Anya Firestone’s job as a luxury tour guide in Paris has brought her to many rarefied corners of the city. But only recently did she do something that countless locals and visitors have done over the last 130 years: Book a reservation at Maxim’s, the storied French restaurant that opened in 1893 and has counted Jacqueline Kennedy Onassis, Margrethe II of Denmark, Jean Cocteau, Jane Birkin and Man Ray among its patrons.
“The place was packed,” Ms. Firestone, 35, said of the night she ate there in late November. “There was energy — the ghosts of Maxim’s are probably happy.”
Ms. Firestone, who has lived in Paris off and on since 2010, hadn’t tried to dine there sooner because the restaurant fell “off my radar,” she said, partly because she wasn’t aware if it was still functioning as a restaurant. She was not alone in that perception.
“Many people, even most, did not realize it was open as a restaurant,” said Pierre Pelegry, a director at Maxim’s who has worked there for 27 years and was hired by Pierre Cardin, the French fashion designer, after he bought the restaurant in 1981.
The focus at Maxim’s in recent years had shifted to private events, Mr. Pelegry said, and for a while it was open to diners only from Wednesdays through Saturdays. It resumed daily bookings in November, two months after the Paris Society, a French hospitality group, took over operations as part of a deal with the Cardin family. (Mr. Cardin died in 2020; his heirs have since been entangled in a battle over his estate.)
The three-story space, which has a small stage on its ground floor, has long been a favorite of the fashion set. Fendi is planning to have an event there during Paris couture week this month, and last year Maxim’s hosted parties thrown by Valentino and Dior. Alexa Buckley Roussel, a shoe designer, and Alexandre Roussel, whose father is a fashion executive, had the welcome party for their wedding at the restaurant in September.
“Maxim’s transports you,” Ms. Buckley Roussel, 32, said, “and we wanted to give our guests a true immersion.”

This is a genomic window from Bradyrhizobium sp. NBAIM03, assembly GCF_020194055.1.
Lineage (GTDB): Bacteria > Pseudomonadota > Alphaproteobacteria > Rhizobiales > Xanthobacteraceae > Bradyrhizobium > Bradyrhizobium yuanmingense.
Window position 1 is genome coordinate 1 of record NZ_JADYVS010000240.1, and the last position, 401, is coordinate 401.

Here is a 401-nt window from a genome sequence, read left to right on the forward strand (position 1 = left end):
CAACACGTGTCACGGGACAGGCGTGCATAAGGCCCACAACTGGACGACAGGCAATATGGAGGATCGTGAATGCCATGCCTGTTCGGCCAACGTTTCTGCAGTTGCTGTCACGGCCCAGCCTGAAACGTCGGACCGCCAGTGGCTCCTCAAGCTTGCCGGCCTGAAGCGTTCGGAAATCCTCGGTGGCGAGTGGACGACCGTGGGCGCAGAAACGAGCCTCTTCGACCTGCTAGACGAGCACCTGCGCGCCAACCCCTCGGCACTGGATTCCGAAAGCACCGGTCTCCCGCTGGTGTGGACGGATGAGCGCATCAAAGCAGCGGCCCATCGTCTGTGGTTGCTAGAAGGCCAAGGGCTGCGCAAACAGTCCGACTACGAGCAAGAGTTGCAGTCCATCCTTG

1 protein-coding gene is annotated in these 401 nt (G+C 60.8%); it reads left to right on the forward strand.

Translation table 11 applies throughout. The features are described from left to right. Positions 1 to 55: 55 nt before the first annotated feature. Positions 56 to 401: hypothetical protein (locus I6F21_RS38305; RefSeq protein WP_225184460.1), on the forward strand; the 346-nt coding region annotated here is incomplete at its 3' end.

Over the decades Maxim’s has been recognized for its food — it once had three Michelin stars — as well as for its interiors, which include bronze elements, velvet upholstery, stained glass and other details characteristic of the Art Nouveau style that became popular after the restaurant first opened in the late 1800s. The space has been used as a location for films, including “Gigi” and the 1952 version of “Moulin Rouge,” and for Vogue photo shoots.
In 1979, its interior was designated a historical landmark by the French government. Cordélia de Castellane, the artistic adviser at Paris Society tasked with refreshing Maxim’s look, said that the designation gave the restaurant’s new operator little chance to change its appearance. But she was largely OK with that: When she was asked to help with the hospitality group’s takeover, she recalled thinking, “I’ll take the job, but I’m not touching anything!”
Ms. de Castellane, 42, who is also the artistic director of Dior’s baby and home lines, said her “small interventions” at Maxim’s included new floral upholstery for banquettes and changing the shades on tabletop lamps from a reddish to a pinkish hue.
She also tweaked the restaurant’s logo, which under Mr. Cardin’s ownership had become a stylized M that she said looked “too much” like the golden arches of McDonald’s.
After Mr. Cardin bought Maxim’s, it started functioning as a brand: New locations were opened in New York and around the world, some of which have since closed, and the restaurant’s name began appearing on products including luggage and kitchenware.
Amanda Lear, a model and singer in Paris who formerly wrote gossip columns for British publications, said in an email that Maxim’s had “lost its magic” because of those efforts to grow the business.
In the 1970s, Ms. Lear often ate at the restaurant with Salvador Dalí. “Each guest had to pass in front of his table when entering the room and of course they stopped by to salute,” she said.
More recently, she went there to perform at the Dior event held last year, where she sang “Fashion Pack,” a disco single she released in 1979. Its lyrics include the line “In Paris you go to be seen at Maxim’s.”
Ms. Lear was cautiously optimistic about the restaurant’s new operator and next chapter.
“Hopefully they will resurrect it,” she said. “But I am not sure that the rock stars and the Kardashians of today will succeed to bring back the glamour of this historical place.”